In conventional IP network, most of the IoT platforms provide a
   centralized server to aggregate all IoT service and data.  While this
   centralized architecture ensures high availability, it scales poorly
   and has high bandwidth consumption due to high volume of control/data
   exchange, and poor support of multicast.

   Next we consider two decentralized pub/sub models.  The first one is
   the Rendezvous mode that is commonly used for today's pub/sub
   servers, and the second one involves Data-Control separation that is
   unique to ICN networks where the control messages are handled by the
   centralized IoT server and the data messages are handled by the



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   underlying ICN network.  Compared to the popular Rendezvous mode
   where both control and data messages both meet at the centralized
   server, separating data and control messages can greatly improve the
   scalability of the entire system, which is enabled by the ICN
   network.

   In today's IP network, Rendezvous mode is the classic pub/sub scheme
   in which data and requests meet at an intermediate node.  In this
   case the role of the IoT server is only required to authenticate the
   consumers and providing it Rendezvous service ID.

   While NDN is a Pull-based architecture without supporting the Pub/Sub
   mode naturally, COPSS [33] proposes a solution to fix this problem.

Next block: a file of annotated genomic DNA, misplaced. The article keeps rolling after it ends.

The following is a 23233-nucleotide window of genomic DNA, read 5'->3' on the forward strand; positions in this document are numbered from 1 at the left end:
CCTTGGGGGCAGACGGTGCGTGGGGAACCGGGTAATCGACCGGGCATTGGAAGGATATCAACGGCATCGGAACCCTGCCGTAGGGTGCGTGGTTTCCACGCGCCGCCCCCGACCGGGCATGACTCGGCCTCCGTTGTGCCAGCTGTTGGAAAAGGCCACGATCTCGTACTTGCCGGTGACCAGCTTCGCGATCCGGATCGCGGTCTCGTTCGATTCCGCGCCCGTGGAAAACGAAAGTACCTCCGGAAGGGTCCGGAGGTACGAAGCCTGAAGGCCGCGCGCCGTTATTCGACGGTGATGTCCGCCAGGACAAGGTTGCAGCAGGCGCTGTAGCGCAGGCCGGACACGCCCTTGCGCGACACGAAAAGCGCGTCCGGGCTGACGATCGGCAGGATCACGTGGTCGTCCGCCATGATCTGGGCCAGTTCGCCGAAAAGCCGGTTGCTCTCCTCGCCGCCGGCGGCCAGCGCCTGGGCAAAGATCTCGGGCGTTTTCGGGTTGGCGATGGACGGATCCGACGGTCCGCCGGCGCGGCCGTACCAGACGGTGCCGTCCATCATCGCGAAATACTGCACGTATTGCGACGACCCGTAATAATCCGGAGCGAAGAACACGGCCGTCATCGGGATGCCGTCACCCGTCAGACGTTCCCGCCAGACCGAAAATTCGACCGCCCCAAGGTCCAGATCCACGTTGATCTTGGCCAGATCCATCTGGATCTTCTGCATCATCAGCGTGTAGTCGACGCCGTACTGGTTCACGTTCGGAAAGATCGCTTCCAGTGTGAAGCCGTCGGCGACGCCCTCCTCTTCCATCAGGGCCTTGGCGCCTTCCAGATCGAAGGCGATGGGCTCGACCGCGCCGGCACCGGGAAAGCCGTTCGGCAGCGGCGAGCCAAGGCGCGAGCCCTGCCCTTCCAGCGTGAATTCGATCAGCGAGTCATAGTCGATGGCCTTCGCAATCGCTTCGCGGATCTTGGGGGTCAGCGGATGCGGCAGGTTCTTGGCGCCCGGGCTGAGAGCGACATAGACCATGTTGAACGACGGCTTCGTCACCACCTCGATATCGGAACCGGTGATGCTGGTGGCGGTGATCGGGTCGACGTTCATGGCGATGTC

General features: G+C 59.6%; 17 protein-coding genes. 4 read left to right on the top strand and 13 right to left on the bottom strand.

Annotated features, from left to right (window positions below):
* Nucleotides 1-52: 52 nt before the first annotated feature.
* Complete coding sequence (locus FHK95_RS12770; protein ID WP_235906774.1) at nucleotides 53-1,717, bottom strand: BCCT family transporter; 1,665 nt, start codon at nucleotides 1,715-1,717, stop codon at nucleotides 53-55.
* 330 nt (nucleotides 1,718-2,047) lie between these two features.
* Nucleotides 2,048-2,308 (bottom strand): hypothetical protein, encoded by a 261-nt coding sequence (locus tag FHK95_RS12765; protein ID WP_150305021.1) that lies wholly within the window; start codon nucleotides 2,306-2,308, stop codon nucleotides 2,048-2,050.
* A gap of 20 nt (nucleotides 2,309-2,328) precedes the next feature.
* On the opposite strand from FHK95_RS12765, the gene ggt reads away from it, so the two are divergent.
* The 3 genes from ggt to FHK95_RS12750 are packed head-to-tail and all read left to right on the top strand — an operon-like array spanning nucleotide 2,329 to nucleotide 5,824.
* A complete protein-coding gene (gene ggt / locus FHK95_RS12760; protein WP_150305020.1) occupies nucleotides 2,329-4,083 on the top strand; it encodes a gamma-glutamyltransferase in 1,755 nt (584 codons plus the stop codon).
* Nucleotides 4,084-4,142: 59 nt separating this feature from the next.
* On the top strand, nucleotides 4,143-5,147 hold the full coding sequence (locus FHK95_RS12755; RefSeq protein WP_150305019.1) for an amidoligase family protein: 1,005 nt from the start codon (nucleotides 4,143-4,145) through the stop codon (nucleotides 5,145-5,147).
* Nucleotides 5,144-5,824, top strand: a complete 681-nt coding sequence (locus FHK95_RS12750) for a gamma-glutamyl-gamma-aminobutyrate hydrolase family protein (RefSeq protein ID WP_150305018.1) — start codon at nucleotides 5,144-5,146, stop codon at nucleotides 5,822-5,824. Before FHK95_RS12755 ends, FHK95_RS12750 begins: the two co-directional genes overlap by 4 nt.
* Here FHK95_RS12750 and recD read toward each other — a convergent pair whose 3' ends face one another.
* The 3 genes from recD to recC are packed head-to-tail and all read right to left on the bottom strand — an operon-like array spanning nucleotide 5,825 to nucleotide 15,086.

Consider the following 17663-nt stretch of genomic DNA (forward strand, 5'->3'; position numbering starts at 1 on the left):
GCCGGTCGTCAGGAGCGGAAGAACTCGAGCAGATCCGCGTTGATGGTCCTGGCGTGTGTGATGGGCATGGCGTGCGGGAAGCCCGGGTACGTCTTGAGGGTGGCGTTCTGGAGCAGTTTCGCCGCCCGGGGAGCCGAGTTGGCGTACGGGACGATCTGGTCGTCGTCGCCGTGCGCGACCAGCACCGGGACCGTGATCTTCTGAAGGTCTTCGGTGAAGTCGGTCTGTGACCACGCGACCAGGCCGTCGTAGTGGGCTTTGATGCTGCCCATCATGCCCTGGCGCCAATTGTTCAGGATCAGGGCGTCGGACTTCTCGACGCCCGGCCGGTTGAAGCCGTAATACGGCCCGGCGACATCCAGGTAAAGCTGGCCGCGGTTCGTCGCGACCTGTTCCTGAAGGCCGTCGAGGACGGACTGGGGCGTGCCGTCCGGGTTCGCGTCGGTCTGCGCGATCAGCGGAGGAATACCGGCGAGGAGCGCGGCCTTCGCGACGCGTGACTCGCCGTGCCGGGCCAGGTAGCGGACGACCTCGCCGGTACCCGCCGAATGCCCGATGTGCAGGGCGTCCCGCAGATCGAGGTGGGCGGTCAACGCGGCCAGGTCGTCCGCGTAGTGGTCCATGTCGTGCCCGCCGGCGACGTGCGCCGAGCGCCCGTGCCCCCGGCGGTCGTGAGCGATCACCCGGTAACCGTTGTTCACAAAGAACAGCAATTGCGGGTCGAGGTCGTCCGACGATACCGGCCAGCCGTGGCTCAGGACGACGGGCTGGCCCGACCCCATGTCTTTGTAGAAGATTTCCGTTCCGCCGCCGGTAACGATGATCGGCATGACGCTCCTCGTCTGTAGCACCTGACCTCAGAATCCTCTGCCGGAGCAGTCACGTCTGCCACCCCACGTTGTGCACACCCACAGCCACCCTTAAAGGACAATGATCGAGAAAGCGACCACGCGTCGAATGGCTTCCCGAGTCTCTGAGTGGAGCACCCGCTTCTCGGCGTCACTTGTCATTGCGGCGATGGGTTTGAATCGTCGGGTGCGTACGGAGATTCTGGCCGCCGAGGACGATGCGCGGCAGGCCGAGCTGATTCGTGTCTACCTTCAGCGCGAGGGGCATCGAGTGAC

It integrates a push based multicast feature with the pull based NDN
   architecture at the network layer by introducing Rendezvous Node(RN).
   RN is an logical entity that resides in a subset of NDN nodes.  The
   publisher first forwards a Content Descriptor (CD) as a snapshot to
   the RN.  RN maintains a subscription table, and receives the
   Subscription message from subscriber.  The data publisher just sends
   the content using Publish packet by looking up FIB instead of PIT.
   If the same content prefix is requested by multiple subscribers, RN
   will deliver one copy of content downstream, which reduces the
   bandwidth consumption substantially.

   Compared with the Rendezvous mode in which data plane and control
   plane both reside on the same ICN network layer, we consider an
   architecture where the control message is handled by the centralized
   server while data is handled by ICN network layer.  Following the
   naming process mentioned above, the LSG has the ICN name for the
   local resource which is available for publishing on IoT server.  IoT
   server maintains the subscription membership, and receives
   subscription requests from subscribers.  Since the subscribers has no
   knowledge about the number of resource providers and their identities
   in a dynamic scenario, IoT server has to take responsibility of
   grouping and assigning group name for the resource.

   MF takes advantage of Group-GUID to identify a service provided by
   multiple resources.  This Group-GUID will be distributed to the